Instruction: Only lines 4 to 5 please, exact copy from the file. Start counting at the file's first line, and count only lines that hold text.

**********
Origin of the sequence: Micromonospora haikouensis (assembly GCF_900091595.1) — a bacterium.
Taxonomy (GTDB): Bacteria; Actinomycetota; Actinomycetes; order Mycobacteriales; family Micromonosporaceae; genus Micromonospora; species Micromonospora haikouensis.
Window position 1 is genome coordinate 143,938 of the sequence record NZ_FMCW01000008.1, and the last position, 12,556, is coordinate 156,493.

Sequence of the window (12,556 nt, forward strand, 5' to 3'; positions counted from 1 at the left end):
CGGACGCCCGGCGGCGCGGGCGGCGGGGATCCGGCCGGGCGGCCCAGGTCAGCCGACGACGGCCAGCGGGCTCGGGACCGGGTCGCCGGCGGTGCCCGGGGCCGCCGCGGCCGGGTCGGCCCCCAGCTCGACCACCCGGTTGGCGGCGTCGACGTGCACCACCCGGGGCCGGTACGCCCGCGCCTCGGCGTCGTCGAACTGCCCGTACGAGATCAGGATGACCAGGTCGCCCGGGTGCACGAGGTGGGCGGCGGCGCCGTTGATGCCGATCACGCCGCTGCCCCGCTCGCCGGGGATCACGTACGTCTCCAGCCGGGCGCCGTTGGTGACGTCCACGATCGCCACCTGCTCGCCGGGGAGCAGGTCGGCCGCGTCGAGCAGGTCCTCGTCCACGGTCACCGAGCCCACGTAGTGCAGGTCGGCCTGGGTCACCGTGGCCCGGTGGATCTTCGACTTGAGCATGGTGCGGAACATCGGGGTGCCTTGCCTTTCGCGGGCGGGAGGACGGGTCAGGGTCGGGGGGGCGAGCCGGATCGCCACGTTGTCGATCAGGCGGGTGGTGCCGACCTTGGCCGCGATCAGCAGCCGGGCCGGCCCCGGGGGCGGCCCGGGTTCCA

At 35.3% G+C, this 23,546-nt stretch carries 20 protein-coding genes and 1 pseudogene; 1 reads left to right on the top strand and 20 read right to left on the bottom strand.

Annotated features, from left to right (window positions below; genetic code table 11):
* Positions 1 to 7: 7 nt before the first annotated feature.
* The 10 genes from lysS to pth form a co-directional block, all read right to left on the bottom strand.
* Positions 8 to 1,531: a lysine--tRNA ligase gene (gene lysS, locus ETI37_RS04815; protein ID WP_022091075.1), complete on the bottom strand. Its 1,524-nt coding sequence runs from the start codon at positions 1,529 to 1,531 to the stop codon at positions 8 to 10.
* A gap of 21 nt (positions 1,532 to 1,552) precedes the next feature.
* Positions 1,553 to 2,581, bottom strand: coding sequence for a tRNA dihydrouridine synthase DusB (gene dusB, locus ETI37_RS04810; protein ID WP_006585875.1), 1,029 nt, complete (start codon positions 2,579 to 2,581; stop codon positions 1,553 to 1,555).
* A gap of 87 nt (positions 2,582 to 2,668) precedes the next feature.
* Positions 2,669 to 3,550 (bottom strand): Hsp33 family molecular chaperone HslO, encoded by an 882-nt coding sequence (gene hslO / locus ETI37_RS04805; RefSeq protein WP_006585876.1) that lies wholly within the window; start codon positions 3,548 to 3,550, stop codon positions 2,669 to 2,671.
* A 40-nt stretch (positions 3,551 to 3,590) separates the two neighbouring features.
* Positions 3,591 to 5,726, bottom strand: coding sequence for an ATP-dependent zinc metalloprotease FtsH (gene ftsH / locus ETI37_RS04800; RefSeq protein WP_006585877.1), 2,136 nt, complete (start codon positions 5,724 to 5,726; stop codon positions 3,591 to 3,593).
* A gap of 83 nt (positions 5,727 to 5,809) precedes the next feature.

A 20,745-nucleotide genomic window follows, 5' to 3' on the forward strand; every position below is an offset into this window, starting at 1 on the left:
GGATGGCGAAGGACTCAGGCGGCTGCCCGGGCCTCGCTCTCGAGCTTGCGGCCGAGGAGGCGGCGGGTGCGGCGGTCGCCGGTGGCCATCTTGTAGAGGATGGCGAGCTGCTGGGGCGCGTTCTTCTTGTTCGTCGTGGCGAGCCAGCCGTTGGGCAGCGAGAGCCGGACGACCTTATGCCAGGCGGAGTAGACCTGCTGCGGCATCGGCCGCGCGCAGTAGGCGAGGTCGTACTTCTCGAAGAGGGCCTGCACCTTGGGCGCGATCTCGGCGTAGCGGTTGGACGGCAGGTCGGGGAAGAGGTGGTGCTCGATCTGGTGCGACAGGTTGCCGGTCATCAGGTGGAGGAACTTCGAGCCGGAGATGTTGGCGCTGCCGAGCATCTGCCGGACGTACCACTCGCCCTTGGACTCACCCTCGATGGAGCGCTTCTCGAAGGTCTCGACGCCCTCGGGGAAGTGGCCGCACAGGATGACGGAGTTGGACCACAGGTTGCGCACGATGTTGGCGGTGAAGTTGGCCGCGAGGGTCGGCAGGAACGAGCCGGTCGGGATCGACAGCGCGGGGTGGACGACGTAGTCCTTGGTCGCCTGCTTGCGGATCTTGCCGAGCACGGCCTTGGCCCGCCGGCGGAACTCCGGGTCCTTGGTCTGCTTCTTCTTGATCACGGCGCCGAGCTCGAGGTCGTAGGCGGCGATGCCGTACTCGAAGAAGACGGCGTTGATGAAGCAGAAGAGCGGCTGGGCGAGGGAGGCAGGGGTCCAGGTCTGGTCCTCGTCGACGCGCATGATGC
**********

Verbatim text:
Sequence of the window (12,556 nt, forward strand, 5' to 3'; positions counted from 1 at the left end):
CGGACGCCCGGCGGCGCGGGCGGCGGGGATCCGGCCGGGCGGCCCAGGTCAGCCGACGACGGCCAGCGGGCTCGGGACCGGGTCGCCGGCGGTGCCCGGGGCCGCCGCGGCCGGGTCGGCCCCCAGCTCGACCACCCGGTTGGCGGCGTCGACGTGCACCACCCGGGGCCGGTACGCCCGCGCCTCGGCGTCGTCGAACTGCCCGTACGAGATCAGGATGACCAGGTCGCCCGGGTGCACGAGGTGGGCGGCGGCGCCGTTGATGCCGATCACGCCGCTGCCCCGCTCGCCGGGGATCACGTACGTCTCCAGCCGGGCGCCGTTGGTGACGTCCACGATCGCCACCTGCTCGCCGGGGAGCAGGTCGGCCGCGTCGAGCAGGTCCTCGTCCACGGTCACCGAGCCCACGTAGTGCAGGTCGGCCTGGGTCACCGTGGCCCGGTGGATCTTCGACTTGAGCATGGTGCGGAACATCGGGGTGCCTTGCCTTTCGCGGGCGGGAGGACGGGTCAGGGTCGGGGGGGCGAGCCGGATCGCCACGTTGTCGATCAGGCGGGTGGTGCCGACCTTGGCCGCGATCAGCAGCCGGGCCGGCCCCGGGGGCGGCCCGGGTTCCA